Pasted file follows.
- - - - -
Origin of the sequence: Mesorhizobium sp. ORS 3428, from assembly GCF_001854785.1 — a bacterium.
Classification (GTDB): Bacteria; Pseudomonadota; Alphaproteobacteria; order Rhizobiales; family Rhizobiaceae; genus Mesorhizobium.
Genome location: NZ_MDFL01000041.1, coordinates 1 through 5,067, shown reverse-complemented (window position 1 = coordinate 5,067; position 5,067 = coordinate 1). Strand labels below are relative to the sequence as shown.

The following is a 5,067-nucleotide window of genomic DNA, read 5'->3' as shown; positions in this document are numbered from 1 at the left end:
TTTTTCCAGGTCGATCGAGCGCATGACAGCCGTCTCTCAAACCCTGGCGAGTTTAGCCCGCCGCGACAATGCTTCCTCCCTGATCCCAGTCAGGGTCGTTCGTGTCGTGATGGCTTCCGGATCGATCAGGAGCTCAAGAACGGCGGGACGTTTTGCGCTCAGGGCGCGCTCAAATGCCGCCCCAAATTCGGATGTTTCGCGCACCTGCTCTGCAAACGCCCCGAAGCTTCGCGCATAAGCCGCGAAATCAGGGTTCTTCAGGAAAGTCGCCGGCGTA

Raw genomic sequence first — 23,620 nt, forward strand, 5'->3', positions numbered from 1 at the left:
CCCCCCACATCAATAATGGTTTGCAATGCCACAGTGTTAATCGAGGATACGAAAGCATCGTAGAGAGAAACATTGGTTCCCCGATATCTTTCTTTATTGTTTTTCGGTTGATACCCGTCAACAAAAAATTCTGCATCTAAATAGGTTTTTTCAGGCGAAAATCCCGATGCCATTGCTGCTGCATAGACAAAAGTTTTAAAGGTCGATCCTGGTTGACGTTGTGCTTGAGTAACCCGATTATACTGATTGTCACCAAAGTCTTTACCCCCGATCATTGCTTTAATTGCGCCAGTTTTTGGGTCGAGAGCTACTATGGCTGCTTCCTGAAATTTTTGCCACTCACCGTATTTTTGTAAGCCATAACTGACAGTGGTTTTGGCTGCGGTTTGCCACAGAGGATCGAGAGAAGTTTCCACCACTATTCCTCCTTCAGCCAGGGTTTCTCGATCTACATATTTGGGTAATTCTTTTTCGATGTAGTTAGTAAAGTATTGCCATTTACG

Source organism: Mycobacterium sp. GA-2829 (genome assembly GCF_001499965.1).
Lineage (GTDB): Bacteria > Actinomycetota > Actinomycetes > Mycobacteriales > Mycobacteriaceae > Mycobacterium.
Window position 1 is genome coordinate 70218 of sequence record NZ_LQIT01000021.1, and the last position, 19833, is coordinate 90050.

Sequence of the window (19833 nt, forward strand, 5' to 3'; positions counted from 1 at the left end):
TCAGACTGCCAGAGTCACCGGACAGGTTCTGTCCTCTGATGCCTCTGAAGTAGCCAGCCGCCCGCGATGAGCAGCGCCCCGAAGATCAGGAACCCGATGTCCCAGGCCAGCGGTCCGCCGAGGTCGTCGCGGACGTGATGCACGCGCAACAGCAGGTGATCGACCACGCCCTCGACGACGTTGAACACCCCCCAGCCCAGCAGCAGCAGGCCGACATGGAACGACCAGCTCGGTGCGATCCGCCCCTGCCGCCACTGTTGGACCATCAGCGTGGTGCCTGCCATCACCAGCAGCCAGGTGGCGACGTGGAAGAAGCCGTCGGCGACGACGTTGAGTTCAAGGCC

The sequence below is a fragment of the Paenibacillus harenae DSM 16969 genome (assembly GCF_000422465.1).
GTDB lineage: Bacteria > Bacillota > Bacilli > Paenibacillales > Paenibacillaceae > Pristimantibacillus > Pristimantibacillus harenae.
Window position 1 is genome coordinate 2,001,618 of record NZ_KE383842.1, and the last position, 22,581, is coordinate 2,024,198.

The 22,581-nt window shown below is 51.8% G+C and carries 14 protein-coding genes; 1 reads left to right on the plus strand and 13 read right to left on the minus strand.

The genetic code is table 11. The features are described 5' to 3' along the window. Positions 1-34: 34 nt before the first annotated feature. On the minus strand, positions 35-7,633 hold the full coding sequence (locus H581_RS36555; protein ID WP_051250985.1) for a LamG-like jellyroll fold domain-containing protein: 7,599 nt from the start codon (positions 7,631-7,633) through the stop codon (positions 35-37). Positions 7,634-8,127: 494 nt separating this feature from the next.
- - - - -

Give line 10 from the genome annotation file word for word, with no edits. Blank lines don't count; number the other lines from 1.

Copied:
Window position 1 is genome coordinate 70218 of sequence record NZ_LQIT01000021.1, and the last position, 19833, is coordinate 90050.